Glenn and Marjorie Weavers

Glenn and Marjorie Weavers’ commitment to Sun Health Foundation remains strong after two decades of giving back 

Volunteering at the local hospital wasn’t exactly Glenn Weavers vision of retirement. But his plan was no match for what his wife, Marjorie, had in mind.

“I said, ‘Oh no. I’m not going to do that,’” Glenn recalls with a laugh today. “She said, ‘What are you going to do?’ and I said, “I’m going to play golf!’”

After some gentle prodding, Glenn relented and the couple launched what has become an awe-inspiring commitment to volunteering for Sun Health Foundation over the course of two decades. In that time, Glenn has logged more than 9,500 volunteer hours; Marjorie is nearing 2,000.

“One of the reasons we moved to Arizona was for the healthy lifestyle,” Marjorie says. “Sun Health Foundation helps make this happen in our community in so many ways. We wanted to be part of that, and our talents seemed to match the community’s needs.”

For the Sun City West couple, their volunteer work has become an important, if unpredicted, chapter in their rich life together. High school sweethearts, they both graduated from the University of Wisconsin in 1953 and married that same year.

LiveWell December 2015Marjorie worked in the speech and hearing field while Glenn served in the Korean War, worked in the dairy and food industry and later started a successful business in the oil industry. The couple raised a daughter who continues the family tradition of dedicated volunteering. After moving around the country for Glenn’s work, the couple settled in Sun City West in 1994.

Raised by Depression-era parents, both Glenn and Marjorie learned the importance of working hard and helping others. And that’s exactly what they have done for Sun Health Foundation.

Virtually no part of Sun Health’s operations-past and present-have been untouched by them. They serve throughout the Banner Del E. Webb Medical Center, from working the information desk to giving Saturday “Pickles and Ice Cream” tours for expectant parents. Marjorie also was active with the hospital’s former auxiliary board.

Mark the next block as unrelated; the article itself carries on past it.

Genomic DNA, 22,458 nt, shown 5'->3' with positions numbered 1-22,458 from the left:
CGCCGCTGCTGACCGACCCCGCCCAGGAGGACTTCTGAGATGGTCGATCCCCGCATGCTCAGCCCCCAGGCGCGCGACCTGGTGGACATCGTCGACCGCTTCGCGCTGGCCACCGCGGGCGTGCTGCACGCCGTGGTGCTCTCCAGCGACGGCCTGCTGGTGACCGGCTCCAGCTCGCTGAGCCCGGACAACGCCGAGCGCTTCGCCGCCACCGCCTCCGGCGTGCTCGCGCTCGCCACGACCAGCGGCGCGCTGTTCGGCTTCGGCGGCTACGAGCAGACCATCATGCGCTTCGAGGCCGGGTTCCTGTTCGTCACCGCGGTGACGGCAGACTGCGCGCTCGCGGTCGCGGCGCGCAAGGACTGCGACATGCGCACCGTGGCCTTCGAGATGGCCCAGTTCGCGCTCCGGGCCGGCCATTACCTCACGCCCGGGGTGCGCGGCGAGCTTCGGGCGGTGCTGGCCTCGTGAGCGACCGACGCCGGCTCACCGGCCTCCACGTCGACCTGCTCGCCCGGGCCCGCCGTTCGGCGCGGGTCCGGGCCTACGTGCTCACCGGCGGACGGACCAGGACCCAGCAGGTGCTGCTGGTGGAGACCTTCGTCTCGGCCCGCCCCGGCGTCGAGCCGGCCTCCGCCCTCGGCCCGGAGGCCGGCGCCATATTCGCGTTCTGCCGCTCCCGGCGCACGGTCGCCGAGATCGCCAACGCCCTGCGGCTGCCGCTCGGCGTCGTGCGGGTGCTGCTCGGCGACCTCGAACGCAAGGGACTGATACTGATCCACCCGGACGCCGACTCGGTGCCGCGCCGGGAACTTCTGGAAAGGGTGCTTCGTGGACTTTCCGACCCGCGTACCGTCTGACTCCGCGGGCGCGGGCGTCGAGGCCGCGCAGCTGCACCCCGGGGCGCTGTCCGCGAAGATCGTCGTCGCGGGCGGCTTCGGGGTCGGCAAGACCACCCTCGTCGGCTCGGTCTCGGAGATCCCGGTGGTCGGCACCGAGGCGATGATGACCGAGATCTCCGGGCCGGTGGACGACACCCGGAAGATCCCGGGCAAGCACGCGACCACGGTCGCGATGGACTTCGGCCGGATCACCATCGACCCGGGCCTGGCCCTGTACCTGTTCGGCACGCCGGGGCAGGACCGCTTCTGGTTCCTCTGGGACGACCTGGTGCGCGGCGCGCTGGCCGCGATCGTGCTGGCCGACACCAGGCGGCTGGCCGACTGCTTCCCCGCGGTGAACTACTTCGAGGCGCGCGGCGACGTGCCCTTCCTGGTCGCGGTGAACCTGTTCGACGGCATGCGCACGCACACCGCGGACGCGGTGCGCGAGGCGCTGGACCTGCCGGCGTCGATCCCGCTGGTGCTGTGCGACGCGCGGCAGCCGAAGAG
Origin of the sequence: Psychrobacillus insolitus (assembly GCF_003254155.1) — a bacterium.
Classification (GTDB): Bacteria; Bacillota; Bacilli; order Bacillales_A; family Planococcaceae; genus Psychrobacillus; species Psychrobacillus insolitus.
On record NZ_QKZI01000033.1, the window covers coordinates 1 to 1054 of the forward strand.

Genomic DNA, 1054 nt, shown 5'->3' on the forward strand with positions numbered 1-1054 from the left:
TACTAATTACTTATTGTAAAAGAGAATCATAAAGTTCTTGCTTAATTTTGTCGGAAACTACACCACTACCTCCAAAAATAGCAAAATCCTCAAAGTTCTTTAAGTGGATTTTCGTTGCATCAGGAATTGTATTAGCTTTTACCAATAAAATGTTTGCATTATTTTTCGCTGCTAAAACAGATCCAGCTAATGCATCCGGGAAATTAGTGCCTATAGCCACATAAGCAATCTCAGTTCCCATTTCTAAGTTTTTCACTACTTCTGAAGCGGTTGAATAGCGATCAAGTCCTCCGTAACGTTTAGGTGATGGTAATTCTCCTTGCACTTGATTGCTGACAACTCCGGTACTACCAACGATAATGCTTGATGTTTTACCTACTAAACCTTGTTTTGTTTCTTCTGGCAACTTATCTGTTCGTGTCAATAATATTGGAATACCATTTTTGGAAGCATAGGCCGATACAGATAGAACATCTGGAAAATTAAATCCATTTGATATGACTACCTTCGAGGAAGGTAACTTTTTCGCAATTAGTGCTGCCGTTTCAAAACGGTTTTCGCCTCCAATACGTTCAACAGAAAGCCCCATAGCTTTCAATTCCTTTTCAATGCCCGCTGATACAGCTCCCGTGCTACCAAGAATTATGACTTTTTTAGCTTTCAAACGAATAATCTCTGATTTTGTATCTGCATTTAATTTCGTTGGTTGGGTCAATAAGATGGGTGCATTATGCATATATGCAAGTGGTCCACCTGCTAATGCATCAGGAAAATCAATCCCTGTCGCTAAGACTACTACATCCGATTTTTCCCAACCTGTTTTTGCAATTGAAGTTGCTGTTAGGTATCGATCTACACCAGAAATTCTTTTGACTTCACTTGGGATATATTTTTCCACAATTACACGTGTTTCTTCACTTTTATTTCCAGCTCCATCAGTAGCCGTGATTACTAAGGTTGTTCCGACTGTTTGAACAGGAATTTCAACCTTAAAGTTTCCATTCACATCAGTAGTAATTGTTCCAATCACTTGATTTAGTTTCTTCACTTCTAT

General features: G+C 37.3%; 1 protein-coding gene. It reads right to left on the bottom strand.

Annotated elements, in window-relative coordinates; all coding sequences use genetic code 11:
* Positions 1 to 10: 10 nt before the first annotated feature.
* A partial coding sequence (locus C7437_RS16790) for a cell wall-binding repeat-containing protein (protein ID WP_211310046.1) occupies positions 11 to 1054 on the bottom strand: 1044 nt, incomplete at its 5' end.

Glenn combined his love of golf with chairing Sun Health golf tournaments, helping raise money and awareness about the Foundation. Glenn has also served as president of the auxiliary volunteer board, now known as Volunteers in Philanthropy or VIPs, and as a member of the annual-giving donor relations committee.

Beyond official roles, Glenn and Marjorie frequently stepped up for less-glamorous tasks like setting up tables, serving refreshments and making phone calls for the Foundation. They have hit the highs of volunteering, representing Sun Health during a visit by President George W. Bush (see photo on page 6) to the Valley to tout Medicare reform. And the lows, like parking cars “in the desert with rattlesnakes all around” during a Foundation event.

Over the years, the couple has also supported Sun Health Foundation by attending fundraising events and including the Foundation in their estate planning.

“Glenn and Marjorie have had a tremendous impact on the health of the community,” says Pamela Gralton Kohnen, Sun Health Foundation senior development director. “They are shining examples of what it truly means to give of your time, talent and treasure.”

At 84 years young, they are still lending a hand whenever needed.

“Our community is only as good as we make it,” Glenn says. “It is our responsibility to make it a place we all want to live.”

For more information about Sun Health Foundation, visit sunhealthfoundation.org or call 623-832-5330.

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